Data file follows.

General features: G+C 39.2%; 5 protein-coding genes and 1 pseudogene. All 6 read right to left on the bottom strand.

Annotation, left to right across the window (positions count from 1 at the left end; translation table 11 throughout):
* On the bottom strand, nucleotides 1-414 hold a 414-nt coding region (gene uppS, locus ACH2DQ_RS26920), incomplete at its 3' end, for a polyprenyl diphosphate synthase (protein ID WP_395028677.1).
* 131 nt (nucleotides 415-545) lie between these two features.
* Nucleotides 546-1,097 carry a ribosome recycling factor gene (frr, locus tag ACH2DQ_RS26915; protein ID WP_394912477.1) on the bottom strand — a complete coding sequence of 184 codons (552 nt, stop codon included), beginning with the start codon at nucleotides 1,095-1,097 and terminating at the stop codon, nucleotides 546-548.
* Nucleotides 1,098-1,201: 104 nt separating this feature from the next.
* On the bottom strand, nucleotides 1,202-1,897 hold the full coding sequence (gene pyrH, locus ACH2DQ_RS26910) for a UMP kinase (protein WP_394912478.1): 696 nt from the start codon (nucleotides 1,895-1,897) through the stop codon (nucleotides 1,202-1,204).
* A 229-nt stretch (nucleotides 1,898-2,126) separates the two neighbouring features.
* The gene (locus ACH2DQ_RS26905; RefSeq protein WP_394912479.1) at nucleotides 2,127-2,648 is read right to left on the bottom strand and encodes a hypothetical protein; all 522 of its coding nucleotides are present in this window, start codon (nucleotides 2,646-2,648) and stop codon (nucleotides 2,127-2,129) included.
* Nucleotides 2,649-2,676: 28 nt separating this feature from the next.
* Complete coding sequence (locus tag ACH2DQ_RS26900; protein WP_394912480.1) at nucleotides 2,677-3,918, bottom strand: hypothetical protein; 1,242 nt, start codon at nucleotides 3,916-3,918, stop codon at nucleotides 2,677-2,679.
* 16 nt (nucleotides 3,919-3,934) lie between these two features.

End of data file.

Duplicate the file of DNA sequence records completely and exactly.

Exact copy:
General features: G+C 39.2%; 5 protein-coding genes and 1 pseudogene. All 6 read right to left on the bottom strand.

Annotation, left to right across the window (positions count from 1 at the left end; translation table 11 throughout):
* On the bottom strand, nucleotides 1-414 hold a 414-nt coding region (gene uppS, locus ACH2DQ_RS26920), incomplete at its 3' end, for a polyprenyl diphosphate synthase (protein ID WP_395028677.1).
* 131 nt (nucleotides 415-545) lie between these two features.
* Nucleotides 546-1,097 carry a ribosome recycling factor gene (frr, locus tag ACH2DQ_RS26915; protein ID WP_394912477.1) on the bottom strand — a complete coding sequence of 184 codons (552 nt, stop codon included), beginning with the start codon at nucleotides 1,095-1,097 and terminating at the stop codon, nucleotides 546-548.
* Nucleotides 1,098-1,201: 104 nt separating this feature from the next.
* On the bottom strand, nucleotides 1,202-1,897 hold the full coding sequence (gene pyrH, locus ACH2DQ_RS26910) for a UMP kinase (protein WP_394912478.1): 696 nt from the start codon (nucleotides 1,895-1,897) through the stop codon (nucleotides 1,202-1,204).
* A 229-nt stretch (nucleotides 1,898-2,126) separates the two neighbouring features.
* The gene (locus ACH2DQ_RS26905; RefSeq protein WP_394912479.1) at nucleotides 2,127-2,648 is read right to left on the bottom strand and encodes a hypothetical protein; all 522 of its coding nucleotides are present in this window, start codon (nucleotides 2,646-2,648) and stop codon (nucleotides 2,127-2,129) included.
* Nucleotides 2,649-2,676: 28 nt separating this feature from the next.
* Complete coding sequence (locus tag ACH2DQ_RS26900; protein WP_394912480.1) at nucleotides 2,677-3,918, bottom strand: hypothetical protein; 1,242 nt, start codon at nucleotides 3,916-3,918, stop codon at nucleotides 2,677-2,679.
* 16 nt (nucleotides 3,919-3,934) lie between these two features.